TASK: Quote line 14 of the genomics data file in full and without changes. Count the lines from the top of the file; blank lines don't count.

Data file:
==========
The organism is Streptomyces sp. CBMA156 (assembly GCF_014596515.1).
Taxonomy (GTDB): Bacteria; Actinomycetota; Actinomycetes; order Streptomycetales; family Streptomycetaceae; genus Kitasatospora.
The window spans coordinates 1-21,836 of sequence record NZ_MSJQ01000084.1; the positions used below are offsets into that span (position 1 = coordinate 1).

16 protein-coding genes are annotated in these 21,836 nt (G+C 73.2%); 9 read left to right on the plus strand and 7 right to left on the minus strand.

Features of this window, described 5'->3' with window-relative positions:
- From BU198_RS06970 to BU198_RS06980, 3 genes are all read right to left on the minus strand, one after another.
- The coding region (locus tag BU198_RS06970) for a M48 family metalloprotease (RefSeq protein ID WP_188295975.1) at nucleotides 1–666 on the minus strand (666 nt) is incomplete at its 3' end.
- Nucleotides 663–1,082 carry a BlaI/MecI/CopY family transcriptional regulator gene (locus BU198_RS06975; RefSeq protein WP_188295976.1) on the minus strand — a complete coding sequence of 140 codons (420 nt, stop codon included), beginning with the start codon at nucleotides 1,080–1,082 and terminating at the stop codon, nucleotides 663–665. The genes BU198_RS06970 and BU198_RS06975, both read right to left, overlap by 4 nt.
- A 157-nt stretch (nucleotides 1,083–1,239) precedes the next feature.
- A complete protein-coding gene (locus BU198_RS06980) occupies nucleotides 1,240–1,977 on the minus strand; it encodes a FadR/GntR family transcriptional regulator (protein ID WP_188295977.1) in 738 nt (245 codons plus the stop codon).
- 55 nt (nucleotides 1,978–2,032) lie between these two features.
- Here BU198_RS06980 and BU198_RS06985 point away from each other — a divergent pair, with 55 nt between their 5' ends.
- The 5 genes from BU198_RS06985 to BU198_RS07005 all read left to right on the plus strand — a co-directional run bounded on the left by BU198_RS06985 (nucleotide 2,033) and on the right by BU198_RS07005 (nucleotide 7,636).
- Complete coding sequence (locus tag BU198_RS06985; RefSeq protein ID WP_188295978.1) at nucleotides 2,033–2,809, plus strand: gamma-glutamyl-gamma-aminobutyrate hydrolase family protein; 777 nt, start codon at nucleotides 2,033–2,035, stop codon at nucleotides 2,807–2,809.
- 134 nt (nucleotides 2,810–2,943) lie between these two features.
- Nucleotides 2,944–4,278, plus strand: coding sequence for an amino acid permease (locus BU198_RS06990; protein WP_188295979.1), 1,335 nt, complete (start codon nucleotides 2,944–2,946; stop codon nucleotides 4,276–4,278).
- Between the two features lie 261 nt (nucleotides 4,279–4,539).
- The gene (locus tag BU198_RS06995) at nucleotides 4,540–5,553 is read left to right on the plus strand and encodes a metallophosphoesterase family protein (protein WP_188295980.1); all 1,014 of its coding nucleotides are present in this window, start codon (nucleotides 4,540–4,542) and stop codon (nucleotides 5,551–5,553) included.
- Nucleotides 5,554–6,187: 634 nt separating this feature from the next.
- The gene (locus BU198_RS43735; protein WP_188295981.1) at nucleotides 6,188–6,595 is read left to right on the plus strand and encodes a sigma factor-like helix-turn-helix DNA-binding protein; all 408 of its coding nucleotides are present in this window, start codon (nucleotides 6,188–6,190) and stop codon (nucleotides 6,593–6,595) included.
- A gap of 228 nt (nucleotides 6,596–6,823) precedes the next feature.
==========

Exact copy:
- Complete coding sequence (locus tag BU198_RS06985; RefSeq protein ID WP_188295978.1) at nucleotides 2,033–2,809, plus strand: gamma-glutamyl-gamma-aminobutyrate hydrolase family protein; 777 nt, start codon at nucleotides 2,033–2,035, stop codon at nucleotides 2,807–2,809.